Well, that was, um, awful.
I knew it was coming, this GOP wave taking over the House of Representatives. Occasionally, I’d tell myself that maybe slumbering Democratic voters would wake up in time to stop the carnage, but lethargy and disillusionment are powerful de-motivators.
I’ve spent the past few days coming up with Onion-style headlines about a GOP House. So far, I have two:
- House Majority, citing uncertain citizenship status of neighbors, votes to move the Capital to suburbs.
- Republicans plan IPO for America; Exxon, Dow, and Goldman Sachs announce multi-industry consortium to buy majority of shares.
Realistically, given that the Republicans only control half of the legislature, the worst thing they’ll be able to do is hold endless hearings about the socialist books the Obamas keep in the White House library and how they – ZOMG – offered a job to Joe Sestak to clear Arlen Specter’s path in the Pennsylvania democratic Senate Primary. (And yes – Darrel Issa, the car alarm king who gave us the California gubernatorial recall and referred to this non-event as Obama’s “Watergate” – will chair the House Oversight committee in the next Congress.) But other than pass laws that the Senate, as always, gums to death over time, there’s not much affirmative policy damage John Boehner and company can do.
Furthermore, Obama is still in office, and understands, I’m sure, that it’s better to have a nemesis controlled by the opposition party (the House) than his own (the Senate). It will be a lot easier for him to, um, compare and contrast, shall we say, when he can talk about a monolithic (and trust me – the GOP will be just that) opponent than his frustration with Senate procedure.
Which brings me to those of you in the media who pontificate on these things. Yesterday, I heard one analyst on my local NPR station caution against the Democrats trying to puh anything through during the lame duck legislative session – or at least anything republicans don’t like – because that would make Republicans very mad and then they wouldn’t work with Democrats over the next two years to get things done.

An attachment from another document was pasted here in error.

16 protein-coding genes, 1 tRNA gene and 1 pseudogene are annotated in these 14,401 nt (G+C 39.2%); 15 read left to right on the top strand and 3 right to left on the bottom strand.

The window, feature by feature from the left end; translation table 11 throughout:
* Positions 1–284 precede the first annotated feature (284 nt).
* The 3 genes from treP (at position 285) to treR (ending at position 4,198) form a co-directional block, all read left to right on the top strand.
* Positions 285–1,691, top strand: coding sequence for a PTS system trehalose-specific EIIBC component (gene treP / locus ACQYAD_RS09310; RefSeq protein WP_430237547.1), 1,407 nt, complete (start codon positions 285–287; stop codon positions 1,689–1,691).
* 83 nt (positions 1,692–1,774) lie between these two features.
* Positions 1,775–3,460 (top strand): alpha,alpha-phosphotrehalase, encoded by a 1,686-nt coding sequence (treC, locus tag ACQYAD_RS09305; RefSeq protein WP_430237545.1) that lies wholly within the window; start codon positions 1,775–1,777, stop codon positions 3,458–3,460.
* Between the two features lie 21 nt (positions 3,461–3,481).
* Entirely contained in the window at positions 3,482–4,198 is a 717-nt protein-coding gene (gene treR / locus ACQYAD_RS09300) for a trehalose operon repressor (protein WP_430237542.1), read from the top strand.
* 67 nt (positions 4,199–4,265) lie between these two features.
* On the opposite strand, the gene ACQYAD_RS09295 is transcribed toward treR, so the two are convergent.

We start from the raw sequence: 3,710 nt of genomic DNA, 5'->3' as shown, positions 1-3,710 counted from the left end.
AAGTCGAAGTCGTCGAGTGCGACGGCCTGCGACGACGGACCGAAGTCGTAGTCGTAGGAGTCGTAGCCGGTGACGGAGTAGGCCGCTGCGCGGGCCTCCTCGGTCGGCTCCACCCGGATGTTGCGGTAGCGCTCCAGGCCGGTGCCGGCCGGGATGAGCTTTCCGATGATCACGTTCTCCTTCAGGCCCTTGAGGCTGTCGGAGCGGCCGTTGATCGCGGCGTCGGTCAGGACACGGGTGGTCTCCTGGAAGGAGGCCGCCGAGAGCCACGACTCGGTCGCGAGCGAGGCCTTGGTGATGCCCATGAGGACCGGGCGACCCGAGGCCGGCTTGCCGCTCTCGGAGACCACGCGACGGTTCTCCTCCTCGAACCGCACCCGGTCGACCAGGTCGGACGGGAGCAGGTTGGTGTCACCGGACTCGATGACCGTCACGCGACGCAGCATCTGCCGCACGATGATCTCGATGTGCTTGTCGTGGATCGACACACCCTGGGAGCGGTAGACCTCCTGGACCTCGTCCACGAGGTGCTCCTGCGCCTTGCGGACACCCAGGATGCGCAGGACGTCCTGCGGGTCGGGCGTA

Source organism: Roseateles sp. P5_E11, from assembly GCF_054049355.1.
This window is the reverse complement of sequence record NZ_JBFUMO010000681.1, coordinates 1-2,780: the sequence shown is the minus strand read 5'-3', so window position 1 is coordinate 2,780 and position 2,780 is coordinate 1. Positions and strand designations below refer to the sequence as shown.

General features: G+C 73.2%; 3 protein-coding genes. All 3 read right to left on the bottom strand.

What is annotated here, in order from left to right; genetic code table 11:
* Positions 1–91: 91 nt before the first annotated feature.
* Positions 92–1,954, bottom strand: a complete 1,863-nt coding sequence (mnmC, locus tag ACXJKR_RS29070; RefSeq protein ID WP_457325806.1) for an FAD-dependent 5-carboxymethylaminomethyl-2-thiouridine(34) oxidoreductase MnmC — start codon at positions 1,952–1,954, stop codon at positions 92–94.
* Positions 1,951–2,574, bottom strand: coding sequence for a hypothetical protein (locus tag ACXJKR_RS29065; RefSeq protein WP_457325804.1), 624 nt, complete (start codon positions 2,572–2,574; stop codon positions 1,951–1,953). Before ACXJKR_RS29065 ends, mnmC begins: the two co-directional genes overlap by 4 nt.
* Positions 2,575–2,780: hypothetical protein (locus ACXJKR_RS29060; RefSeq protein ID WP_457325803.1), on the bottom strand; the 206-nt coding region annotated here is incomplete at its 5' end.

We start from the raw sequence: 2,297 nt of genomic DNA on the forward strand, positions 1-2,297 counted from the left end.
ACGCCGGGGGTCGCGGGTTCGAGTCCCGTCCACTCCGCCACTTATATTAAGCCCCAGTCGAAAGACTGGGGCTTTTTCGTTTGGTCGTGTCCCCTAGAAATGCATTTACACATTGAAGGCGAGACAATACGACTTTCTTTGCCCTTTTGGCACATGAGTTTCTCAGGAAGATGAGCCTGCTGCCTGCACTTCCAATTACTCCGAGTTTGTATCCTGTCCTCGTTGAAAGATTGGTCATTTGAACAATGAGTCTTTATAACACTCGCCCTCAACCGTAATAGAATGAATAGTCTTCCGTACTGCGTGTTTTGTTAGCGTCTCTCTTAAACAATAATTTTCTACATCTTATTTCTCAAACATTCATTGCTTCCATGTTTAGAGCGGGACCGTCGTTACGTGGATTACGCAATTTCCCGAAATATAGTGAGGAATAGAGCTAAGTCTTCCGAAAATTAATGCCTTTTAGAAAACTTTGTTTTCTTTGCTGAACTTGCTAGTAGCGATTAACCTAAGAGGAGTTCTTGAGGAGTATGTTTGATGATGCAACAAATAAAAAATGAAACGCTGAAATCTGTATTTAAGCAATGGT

He really said that.
Here’s my new rule: Just as Julie Hagerty in Lost in America can’t talk about eggs, and people should simply do a spit-take when Republicans talk about fiscal responsibility, any member of the media who says Obama ought to reach out to the GOP should lose their pundit’s license. Of course, when the Dean of DC Punditry types wisdom like this, it’s clear the licensing board is asleep at the switch:
Somewhere along the way, Obama lost sight of his campaign pledge to enlist Republican ideas and votes. Maybe they were never there to be had, but he never truly tested it. And the deeper he became enmeshed in the Democratic politics of Capitol Hill, the less incentive there was for any Republican to contribute to his success.
Thus, a double setback to the hopes that had been aroused by his election. Instead of cooperation, the worst kind of partisanship returned. And instead of changing the way Washington operated, he seemed to ratify business as usual.
Do I really have to take Broder back through the last two years? Does someone need to remind them that Obama’s “Government takeover of healthcare” is, essentially, the GOP’s 1994 health care plan?
I guess there’s only one conclusion to be reached: Yesterday’s GOP were all America-hating socialists.
It’s going to be a long two years.